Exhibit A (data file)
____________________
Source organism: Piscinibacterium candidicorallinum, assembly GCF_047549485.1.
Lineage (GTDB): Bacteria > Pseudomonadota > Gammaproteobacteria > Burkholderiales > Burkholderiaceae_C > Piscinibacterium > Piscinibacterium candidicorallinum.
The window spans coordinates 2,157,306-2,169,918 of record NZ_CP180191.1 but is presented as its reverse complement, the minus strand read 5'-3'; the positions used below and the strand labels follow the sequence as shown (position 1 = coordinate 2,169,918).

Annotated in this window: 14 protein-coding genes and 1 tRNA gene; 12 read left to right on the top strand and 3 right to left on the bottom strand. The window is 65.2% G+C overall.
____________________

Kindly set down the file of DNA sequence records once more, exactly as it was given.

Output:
Source organism: Piscinibacterium candidicorallinum, assembly GCF_047549485.1.
Lineage (GTDB): Bacteria > Pseudomonadota > Gammaproteobacteria > Burkholderiales > Burkholderiaceae_C > Piscinibacterium > Piscinibacterium candidicorallinum.
The window spans coordinates 2,157,306-2,169,918 of record NZ_CP180191.1 but is presented as its reverse complement, the minus strand read 5'-3'; the positions used below and the strand labels follow the sequence as shown (position 1 = coordinate 2,169,918).

Annotated in this window: 14 protein-coding genes and 1 tRNA gene; 12 read left to right on the top strand and 3 right to left on the bottom strand. The window is 65.2% G+C overall.